Tell me a little bit about the difference between doing your standup act live and recording I Seem Fun in front of an audience.
It is very interesting. Well it's probably not that interesting. I Seem Fun is really just me talking off the top of my head. I might know the topics but I won't know the words. With my standup act, it has been honed. I know what the punchlines are going to be. But with I Seem Fun, it is really just like a friend talking to you that is just babbling.
I could not do an I Seem Fun taping for people who have never heard it. I always tell people to make sure you listen because its part of this weird little subculture. I try to make it very clear to people that know me from Chelsea. You might not like it. And they still come and get really upset. I've had people tweet at me the next day that it was awful. They are just two very different things, but both equally fun.
What do you want to tell someone before they see your standup act?
I think they will love it. And if they are one of those people that think women aren't funny, will love it, love it, love it. It's an act I've been doing everywhere for the last couple years. And so far, no complaints. Except one time someone threw up on a table in front of me but I think they were just drunk. It wasn't the show.
We're excited! it's been a long time since the Palm Beach Improv had a big female comic.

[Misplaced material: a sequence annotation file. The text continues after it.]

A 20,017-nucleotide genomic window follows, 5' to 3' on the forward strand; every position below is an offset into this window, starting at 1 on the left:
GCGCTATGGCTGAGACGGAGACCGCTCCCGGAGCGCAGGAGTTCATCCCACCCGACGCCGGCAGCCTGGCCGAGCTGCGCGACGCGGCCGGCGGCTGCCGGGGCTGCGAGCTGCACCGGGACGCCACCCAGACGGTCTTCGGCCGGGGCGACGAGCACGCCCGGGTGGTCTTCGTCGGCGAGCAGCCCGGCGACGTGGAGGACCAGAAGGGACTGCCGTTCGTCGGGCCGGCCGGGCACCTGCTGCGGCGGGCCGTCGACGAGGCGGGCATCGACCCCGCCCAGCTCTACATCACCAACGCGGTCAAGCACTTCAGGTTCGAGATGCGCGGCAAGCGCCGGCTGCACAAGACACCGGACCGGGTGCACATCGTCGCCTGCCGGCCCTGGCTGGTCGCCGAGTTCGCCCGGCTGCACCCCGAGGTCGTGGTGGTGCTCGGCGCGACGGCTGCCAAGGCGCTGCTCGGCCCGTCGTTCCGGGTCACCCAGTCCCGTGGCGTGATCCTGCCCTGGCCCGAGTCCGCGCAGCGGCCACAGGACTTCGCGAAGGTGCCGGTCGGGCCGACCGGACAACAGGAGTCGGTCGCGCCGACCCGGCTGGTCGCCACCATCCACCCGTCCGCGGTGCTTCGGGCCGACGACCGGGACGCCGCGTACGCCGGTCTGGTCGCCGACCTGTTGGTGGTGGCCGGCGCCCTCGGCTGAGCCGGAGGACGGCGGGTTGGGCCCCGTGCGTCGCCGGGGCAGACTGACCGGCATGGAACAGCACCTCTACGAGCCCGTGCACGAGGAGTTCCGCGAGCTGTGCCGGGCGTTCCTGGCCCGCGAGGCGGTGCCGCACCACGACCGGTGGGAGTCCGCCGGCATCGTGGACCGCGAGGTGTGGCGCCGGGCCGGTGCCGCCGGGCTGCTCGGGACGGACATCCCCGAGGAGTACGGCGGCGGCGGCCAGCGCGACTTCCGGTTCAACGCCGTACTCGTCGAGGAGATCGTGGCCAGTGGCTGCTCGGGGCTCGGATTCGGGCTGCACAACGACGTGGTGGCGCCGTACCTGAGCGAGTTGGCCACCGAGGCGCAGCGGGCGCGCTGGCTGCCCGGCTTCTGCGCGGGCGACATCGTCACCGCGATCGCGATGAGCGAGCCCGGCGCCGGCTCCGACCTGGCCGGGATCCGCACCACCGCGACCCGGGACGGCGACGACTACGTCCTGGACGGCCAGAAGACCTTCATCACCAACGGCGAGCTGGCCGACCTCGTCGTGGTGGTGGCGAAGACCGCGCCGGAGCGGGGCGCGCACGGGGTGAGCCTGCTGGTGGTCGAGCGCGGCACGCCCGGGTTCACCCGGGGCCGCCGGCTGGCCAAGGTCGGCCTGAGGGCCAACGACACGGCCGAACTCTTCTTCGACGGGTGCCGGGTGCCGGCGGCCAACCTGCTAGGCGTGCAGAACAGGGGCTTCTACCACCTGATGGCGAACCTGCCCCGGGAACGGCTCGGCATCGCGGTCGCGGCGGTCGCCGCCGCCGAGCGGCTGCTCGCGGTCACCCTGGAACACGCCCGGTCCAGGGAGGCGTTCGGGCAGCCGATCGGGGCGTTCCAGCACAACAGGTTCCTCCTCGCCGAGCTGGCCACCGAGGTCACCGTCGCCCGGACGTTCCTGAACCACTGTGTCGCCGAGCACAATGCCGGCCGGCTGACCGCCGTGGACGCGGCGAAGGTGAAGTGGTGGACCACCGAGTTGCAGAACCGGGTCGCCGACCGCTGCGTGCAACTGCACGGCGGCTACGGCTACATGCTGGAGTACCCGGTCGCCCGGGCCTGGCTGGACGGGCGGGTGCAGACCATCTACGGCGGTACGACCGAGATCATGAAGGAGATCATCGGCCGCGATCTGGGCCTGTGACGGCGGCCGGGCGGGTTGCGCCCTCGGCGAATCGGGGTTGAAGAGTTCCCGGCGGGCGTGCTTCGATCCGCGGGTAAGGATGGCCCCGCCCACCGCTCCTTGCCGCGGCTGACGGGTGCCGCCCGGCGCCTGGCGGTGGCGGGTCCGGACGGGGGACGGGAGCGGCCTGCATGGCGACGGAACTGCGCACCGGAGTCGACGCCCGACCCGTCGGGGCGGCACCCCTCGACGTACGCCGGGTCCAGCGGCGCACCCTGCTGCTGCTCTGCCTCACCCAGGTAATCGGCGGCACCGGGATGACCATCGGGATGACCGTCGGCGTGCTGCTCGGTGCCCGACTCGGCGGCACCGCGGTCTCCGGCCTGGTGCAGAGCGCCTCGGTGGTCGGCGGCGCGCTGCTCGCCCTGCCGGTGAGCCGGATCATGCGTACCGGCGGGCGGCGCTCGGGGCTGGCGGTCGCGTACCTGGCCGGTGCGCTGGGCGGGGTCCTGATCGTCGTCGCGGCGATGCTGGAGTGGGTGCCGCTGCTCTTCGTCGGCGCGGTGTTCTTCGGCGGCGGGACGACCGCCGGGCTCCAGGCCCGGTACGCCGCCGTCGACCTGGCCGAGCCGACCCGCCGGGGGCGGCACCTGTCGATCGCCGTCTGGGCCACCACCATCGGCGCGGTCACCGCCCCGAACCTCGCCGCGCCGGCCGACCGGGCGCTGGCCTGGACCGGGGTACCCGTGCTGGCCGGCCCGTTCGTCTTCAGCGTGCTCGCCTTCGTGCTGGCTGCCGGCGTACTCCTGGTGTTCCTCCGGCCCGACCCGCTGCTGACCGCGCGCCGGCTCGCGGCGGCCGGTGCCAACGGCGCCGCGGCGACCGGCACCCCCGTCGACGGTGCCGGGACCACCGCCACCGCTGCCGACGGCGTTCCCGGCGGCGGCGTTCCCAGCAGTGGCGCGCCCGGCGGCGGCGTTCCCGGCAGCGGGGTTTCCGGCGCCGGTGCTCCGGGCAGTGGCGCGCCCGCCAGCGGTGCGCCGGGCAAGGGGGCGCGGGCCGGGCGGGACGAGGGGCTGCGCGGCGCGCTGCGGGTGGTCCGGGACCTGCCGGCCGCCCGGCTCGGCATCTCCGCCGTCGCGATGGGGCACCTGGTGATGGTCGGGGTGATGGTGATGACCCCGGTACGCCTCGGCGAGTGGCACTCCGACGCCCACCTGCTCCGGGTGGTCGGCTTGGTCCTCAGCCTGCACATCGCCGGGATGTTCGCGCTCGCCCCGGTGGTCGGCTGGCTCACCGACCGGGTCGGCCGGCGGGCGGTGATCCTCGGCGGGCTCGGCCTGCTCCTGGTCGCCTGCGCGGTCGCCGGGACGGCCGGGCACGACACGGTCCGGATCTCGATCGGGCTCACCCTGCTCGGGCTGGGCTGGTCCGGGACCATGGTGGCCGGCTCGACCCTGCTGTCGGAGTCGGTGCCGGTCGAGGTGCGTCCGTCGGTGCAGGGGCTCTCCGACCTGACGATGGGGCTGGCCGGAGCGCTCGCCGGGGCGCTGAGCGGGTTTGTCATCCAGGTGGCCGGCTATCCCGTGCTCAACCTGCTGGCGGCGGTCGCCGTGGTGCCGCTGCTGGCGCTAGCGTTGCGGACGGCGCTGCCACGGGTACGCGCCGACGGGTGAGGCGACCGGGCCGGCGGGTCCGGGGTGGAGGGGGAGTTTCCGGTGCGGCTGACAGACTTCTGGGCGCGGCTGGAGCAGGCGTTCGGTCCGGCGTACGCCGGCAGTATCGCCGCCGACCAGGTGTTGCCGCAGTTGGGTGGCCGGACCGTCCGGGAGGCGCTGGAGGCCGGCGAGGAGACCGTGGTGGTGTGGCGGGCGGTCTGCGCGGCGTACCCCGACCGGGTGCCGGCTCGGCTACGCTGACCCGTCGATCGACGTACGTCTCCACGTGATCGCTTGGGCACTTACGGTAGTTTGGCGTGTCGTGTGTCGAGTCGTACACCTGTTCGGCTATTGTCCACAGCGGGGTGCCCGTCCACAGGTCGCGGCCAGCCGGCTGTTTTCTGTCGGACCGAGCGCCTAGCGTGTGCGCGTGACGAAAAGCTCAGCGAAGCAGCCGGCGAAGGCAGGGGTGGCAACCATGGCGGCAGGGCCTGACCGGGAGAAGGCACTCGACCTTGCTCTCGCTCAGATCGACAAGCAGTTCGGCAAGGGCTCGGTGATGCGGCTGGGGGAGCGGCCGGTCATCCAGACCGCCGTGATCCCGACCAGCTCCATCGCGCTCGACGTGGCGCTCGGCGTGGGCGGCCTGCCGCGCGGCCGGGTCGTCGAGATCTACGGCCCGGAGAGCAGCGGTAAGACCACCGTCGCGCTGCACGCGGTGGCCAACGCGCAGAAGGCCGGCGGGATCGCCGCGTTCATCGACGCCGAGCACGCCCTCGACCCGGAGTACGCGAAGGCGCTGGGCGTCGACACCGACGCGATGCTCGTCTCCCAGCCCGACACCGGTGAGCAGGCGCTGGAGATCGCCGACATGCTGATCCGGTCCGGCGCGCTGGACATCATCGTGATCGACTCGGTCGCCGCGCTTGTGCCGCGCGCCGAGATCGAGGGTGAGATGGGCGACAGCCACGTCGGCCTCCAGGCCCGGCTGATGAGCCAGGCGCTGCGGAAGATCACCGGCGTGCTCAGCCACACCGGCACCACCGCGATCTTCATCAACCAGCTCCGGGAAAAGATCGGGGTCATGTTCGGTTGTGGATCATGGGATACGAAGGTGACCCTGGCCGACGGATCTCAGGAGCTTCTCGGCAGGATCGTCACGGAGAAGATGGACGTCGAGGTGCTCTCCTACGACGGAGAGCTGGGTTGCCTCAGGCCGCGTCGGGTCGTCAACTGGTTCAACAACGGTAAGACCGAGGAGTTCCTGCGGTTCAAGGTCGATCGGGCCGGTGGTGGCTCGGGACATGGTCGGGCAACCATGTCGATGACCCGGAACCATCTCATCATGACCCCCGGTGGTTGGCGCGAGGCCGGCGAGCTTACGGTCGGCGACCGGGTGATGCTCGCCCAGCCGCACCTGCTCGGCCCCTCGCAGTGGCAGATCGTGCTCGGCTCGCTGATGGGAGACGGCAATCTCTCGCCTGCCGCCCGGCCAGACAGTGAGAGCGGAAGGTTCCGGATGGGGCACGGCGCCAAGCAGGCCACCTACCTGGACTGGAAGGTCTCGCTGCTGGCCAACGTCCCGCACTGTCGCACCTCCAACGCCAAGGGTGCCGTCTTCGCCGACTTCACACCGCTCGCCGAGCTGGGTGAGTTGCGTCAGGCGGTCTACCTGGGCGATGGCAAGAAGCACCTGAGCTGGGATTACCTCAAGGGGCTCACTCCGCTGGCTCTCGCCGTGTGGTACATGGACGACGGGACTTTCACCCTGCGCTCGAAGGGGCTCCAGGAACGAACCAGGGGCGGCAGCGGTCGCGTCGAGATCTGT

You know, I used to be Greg Behrendt's opening act. I came to the Palm Beach Improv with him in 2008, and I remember loving that club. People always make fun of Florida, everyone is old and stupid, and I'm like 'No, it was one of my favorite clubs!' There were all different ages.
I specifically asked my agent if he could get me booked there, and it just so happened I am going to be in New Orleans the next night and it worked out perfectly. I really specifically begged to come back there.
What is your favorite kind of sandwich?
My gut reaction is grilled cheese and tomato but an eggplant parmesean sub just popped into my head too. I guess anything with bread and cheese.
Jen Kirkman, live Friday, August 1, at 8 and 10:30 p.m. at the Palm Beach Improv, 550 S. Rosemary Ave., Suite 250, West Palm Beach. Tickets $20 plus fees. Two-drink minimum. Call 561-833-1812, or visit palmbeachimprov.com.